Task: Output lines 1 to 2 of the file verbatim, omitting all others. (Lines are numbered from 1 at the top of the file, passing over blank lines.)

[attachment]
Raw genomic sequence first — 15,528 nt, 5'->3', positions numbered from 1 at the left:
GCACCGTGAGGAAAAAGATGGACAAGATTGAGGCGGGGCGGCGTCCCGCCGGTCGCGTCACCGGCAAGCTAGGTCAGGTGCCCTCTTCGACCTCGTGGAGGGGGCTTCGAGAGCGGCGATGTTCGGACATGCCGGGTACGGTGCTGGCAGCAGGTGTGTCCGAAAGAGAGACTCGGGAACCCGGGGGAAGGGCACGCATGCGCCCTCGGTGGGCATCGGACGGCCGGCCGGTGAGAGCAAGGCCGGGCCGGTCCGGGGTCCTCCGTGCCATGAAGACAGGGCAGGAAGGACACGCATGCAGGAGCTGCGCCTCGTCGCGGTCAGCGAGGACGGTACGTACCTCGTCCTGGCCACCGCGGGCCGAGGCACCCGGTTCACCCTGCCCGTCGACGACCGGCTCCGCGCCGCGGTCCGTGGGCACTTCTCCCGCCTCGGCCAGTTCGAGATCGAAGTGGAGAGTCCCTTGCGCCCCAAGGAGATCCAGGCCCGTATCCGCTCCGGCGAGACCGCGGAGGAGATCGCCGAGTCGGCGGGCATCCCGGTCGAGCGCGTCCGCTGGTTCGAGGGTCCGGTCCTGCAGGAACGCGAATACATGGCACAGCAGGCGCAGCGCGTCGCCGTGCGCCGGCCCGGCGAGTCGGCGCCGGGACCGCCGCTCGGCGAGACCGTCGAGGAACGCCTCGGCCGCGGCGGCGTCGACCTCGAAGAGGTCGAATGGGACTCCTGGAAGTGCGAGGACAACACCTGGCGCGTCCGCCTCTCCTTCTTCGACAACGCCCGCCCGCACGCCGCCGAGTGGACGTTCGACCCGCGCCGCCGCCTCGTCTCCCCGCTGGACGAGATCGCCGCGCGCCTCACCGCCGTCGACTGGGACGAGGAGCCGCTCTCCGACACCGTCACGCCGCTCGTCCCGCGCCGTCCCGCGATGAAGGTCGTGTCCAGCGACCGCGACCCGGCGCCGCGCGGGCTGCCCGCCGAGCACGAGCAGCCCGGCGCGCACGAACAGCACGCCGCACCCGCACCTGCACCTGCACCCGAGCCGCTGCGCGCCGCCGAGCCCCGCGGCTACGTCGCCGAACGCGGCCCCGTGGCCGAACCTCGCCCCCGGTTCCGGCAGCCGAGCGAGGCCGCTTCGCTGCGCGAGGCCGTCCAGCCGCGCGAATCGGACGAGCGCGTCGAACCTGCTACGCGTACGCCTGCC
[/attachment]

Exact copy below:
Raw genomic sequence first — 15,528 nt, 5'->3', positions numbered from 1 at the left:
GCACCGTGAGGAAAAAGATGGACAAGATTGAGGCGGGGCGGCGTCCCGCCGGTCGCGTCACCGGCAAGCTAGGTCAGGTGCCCTCTTCGACCTCGTGGAGGGGGCTTCGAGAGCGGCGATGTTCGGACATGCCGGGTACGGTGCTGGCAGCAGGTGTGTCCGAAAGAGAGACTCGGGAACCCGGGGGAAGGGCACGCATGCGCCCTCGGTGGGCATCGGACGGCCGGCCGGTGAGAGCAAGGCCGGGCCGGTCCGGGGTCCTCCGTGCCATGAAGACAGGGCAGGAAGGACACGCATGCAGGAGCTGCGCCTCGTCGCGGTCAGCGAGGACGGTACGTACCTCGTCCTGGCCACCGCGGGCCGAGGCACCCGGTTCACCCTGCCCGTCGACGACCGGCTCCGCGCCGCGGTCCGTGGGCACTTCTCCCGCCTCGGCCAGTTCGAGATCGAAGTGGAGAGTCCCTTGCGCCCCAAGGAGATCCAGGCCCGTATCCGCTCCGGCGAGACCGCGGAGGAGATCGCCGAGTCGGCGGGCATCCCGGTCGAGCGCGTCCGCTGGTTCGAGGGTCCGGTCCTGCAGGAACGCGAATACATGGCACAGCAGGCGCAGCGCGTCGCCGTGCGCCGGCCCGGCGAGTCGGCGCCGGGACCGCCGCTCGGCGAGACCGTCGAGGAACGCCTCGGCCGCGGCGGCGTCGACCTCGAAGAGGTCGAATGGGACTCCTGGAAGTGCGAGGACAACACCTGGCGCGTCCGCCTCTCCTTCTTCGACAACGCCCGCCCGCACGCCGCCGAGTGGACGTTCGACCCGCGCCGCCGCCTCGTCTCCCCGCTGGACGAGATCGCCGCGCGCCTCACCGCCGTCGACTGGGACGAGGAGCCGCTCTCCGACACCGTCACGCCGCTCGTCCCGCGCCGTCCCGCGATGAAGGTCGTGTCCAGCGACCGCGACCCGGCGCCGCGCGGGCTGCCCGCCGAGCACGAGCAGCCCGGCGCGCACGAACAGCACGCCGCACCCGCACCTGCACCTGCACCCGAGCCGCTGCGCGCCGCCGAGCCCCGCGGCTACGTCGCCGAACGCGGCCCCGTGGCCGAACCTCGCCCCCGGTTCCGGCAGCCGAGCGAGGCCGCTTCGCTGCGCGAGGCCGTCCAGCCGCGCGAATCGGACGAGCGCGTCGAACCTGCTACGCGTACGCCTGCC